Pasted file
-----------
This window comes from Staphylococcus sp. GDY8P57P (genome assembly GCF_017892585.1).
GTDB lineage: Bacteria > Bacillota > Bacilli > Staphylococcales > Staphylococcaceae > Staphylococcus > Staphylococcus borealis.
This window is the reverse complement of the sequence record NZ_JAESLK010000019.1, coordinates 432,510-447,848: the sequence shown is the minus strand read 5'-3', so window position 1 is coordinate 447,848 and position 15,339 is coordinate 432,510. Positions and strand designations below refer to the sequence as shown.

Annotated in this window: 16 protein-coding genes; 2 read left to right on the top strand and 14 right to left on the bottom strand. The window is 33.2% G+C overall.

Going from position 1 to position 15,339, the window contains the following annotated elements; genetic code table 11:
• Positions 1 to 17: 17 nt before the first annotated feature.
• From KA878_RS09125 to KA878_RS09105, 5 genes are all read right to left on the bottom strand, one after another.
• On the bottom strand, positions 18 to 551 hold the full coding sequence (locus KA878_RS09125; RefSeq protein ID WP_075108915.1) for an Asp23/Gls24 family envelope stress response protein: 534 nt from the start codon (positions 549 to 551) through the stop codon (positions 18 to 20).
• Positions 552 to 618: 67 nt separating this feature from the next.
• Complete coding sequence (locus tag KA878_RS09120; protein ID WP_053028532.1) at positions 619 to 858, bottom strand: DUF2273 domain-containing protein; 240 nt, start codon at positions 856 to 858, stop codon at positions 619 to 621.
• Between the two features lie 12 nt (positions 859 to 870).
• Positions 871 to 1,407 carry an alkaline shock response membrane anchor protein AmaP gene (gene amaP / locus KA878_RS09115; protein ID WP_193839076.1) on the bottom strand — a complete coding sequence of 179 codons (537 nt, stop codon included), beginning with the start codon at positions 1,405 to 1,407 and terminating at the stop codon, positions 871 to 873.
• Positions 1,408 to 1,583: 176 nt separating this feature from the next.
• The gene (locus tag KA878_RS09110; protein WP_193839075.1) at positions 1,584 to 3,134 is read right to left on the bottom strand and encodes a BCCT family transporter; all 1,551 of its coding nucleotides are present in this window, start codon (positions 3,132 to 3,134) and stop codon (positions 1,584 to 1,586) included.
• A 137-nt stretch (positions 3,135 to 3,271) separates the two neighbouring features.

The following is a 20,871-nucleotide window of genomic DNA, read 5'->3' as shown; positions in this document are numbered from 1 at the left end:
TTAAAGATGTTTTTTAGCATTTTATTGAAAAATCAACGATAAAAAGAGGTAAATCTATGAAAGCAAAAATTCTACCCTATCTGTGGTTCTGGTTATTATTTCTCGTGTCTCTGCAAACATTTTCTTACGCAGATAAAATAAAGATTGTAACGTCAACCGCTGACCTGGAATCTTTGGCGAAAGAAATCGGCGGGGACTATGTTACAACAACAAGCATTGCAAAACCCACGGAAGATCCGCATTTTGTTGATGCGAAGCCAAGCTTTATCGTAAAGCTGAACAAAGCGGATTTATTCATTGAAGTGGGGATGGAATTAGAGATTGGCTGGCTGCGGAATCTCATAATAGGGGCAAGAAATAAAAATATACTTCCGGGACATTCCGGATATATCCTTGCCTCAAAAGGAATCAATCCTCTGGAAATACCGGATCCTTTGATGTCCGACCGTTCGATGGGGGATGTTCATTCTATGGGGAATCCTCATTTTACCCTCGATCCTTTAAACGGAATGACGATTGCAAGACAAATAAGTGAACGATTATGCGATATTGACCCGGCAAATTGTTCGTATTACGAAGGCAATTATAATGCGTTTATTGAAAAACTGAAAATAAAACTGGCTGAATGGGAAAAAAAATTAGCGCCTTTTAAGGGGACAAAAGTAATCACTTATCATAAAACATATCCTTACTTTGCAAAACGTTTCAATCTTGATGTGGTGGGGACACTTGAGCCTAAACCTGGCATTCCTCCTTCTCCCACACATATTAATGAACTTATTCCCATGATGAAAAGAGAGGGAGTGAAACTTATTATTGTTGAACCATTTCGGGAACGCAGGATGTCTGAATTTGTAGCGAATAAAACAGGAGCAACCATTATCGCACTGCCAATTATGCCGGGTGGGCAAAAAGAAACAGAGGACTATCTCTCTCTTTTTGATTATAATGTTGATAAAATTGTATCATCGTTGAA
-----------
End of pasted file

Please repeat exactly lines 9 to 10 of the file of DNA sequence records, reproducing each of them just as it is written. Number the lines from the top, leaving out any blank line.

• Positions 552 to 618: 67 nt separating this feature from the next.
• Complete coding sequence (locus tag KA878_RS09120; protein ID WP_053028532.1) at positions 619 to 858, bottom strand: DUF2273 domain-containing protein; 240 nt, start codon at positions 856 to 858, stop codon at positions 619 to 621.